Thursday, June 12, 2008
Fender Telecaster 1974
The first really nice electric guitar I bought was a 1974 Fender Telecaster back in the mid-'80s and there is a really cool story to go with it. If you've ever seen ads for the Texas Guitar Shows and other big guitar shows produced by the Four Amigos, you might recognize the name Larry Briggs. Larry is from the Tulsa area, as am I. He used to own a store called Strings West and I LOVED to go to his store and wander around. It was in an old musty smelling building and it was packed full of cool guitars and amps from the floor to the ceiling. When you first walked into the place there were photos in a case of Larry with just about every famous rock god of the day buying a guitar from him. There was ZZ Top and Nancy Wilson from Heart and Ted Nugent and the list goes on and on. Larry had figured out the appeal of the vintage guitar long before most others and his store was a treasure trove of guitar history. There was also a huge metal building next door to Strings West that was a giant pawn shop that had quite a selection of guitars and pedals and stuff too, so a trip to that part of town was a real treat for someone like myself. I can't imagine that it could exist the same way these days with the explosion of the vintage market.
One day I had saved up enough pennies to get serious about buying a real electric guitar. I'm guessing this to be around 1986, so prices were a lot different. I had noticed some cool Telecasters in his store before with the F-hole...which I now know to be a Telecaster Thinline. When I walked in I asked if he had any of those and he said he had JUST sold one the day before to Clint Black or some famous country musician at the time. So I started checking out what he did have. He pulled down a '74 Telecaster with a white pickguard and that sort of see-through creamy yellow-ish stain. You could see the wood grain through it just slightly and it was in absolutely mint condition. I have to admit that I wasn't completely sold on the color combo, but it was such a nice guitar and he really started giving me the hard sell about how nice it was. I asked how much and he said $400. That was all I had to spend. I sat and thought about it for awhile, strumming a D and a G and an A over and over.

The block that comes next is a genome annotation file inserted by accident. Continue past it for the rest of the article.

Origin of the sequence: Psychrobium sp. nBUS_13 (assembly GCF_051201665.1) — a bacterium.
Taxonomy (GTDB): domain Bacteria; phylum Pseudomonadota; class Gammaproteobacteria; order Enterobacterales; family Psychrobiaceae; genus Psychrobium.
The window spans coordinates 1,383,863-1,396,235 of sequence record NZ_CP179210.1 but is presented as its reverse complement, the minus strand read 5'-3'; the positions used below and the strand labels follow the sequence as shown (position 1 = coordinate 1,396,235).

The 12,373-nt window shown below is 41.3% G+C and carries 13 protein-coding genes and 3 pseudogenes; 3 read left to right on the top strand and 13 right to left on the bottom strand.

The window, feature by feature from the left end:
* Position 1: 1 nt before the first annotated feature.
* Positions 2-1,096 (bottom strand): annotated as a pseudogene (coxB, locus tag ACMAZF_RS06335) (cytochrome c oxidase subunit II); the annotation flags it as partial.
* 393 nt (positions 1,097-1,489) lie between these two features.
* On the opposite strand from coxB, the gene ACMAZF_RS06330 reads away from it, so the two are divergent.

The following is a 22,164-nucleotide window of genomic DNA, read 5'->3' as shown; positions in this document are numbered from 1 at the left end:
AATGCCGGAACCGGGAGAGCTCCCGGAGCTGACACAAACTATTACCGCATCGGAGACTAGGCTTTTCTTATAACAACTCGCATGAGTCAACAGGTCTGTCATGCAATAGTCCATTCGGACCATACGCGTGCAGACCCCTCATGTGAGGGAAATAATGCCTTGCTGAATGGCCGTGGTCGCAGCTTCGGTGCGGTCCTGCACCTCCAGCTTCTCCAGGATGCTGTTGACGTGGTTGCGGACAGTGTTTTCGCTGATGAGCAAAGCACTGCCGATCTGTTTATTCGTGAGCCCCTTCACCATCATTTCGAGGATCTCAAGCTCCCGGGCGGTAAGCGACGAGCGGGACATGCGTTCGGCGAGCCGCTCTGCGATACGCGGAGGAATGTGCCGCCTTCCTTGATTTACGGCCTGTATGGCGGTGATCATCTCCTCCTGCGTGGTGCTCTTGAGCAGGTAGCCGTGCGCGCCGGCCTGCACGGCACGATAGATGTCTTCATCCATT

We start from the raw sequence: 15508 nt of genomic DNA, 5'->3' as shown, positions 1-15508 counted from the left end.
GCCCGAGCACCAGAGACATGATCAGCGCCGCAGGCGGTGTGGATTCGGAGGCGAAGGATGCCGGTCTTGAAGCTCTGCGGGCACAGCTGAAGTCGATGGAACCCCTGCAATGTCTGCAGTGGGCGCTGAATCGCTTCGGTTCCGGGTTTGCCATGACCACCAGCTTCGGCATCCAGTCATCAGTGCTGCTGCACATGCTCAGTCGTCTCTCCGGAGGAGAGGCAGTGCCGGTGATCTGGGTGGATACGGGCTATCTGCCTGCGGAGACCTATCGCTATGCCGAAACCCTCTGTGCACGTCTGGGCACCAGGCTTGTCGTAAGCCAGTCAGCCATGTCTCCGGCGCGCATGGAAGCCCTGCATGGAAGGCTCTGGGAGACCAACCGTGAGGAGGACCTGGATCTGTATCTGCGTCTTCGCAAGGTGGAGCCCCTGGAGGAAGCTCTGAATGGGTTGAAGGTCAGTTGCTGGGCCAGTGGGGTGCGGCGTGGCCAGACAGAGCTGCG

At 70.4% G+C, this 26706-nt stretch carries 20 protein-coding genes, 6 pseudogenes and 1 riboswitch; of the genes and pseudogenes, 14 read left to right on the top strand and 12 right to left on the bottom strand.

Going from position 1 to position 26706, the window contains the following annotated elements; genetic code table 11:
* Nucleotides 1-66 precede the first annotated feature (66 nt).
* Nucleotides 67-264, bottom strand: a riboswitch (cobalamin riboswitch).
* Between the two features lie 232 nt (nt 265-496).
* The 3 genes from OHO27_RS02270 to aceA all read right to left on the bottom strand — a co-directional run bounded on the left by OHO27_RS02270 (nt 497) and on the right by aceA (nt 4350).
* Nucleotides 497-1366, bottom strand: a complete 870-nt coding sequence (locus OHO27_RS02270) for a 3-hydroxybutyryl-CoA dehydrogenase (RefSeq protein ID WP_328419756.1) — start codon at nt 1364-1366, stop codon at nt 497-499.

The phone rang and Larry started talking to someone on the other end, describing some of the guitars he had in the store. I heard him mention the one I was playing and he said, "I've got a really nice, super clean '74 Tele that would be perfect for what you are looking for, but there's a guy who might be buying it right now." Right about that time is when I had decided to go ahead and buy it, so I walked up and mouthed the words, "I'll take it!" to him. He turned back to the phone and said, "Okay Billy, he's going to take it. If I find something else for you I'll call."
He was on the phone with Billy Squire. I had stolen a nice Tele right out from under Billy Squire's nose.
It came with a nice black tolex case and I was tickled to death to be walking out of the store with my new Telecaster. I kept it for around two years and moved to California somewhere in the middle. I owned this Telecaster and an Ovation 1984 Collector's Series guitar at the time. I walked into Guitar Center one day and saw a guitar that I just HAD to have. It was a late '70s Martin D-41 with a lot of extra inlay all the way down the fretboard. It was stunning and I decided I had to have it. I ended up trading the Telecaster and the Ovation plus some cash to get it. I'm sure the guys at Guitar Center were stoked to get the Tele and I was ecstatic to get the Martin. It was one of the only times I've walked out of Guitar Center feeling really good about getting hosed. Now I'm going to have to find photos of the Martin, which was definitely one-of-a-kind, so I can tell you about it.
Note: I couldn't find any photos of my actual guitar from the '80s, but these photos I grabbed off eBay are EXACTLY the same and in the same excellent condition as the one I had. It's almost spooky!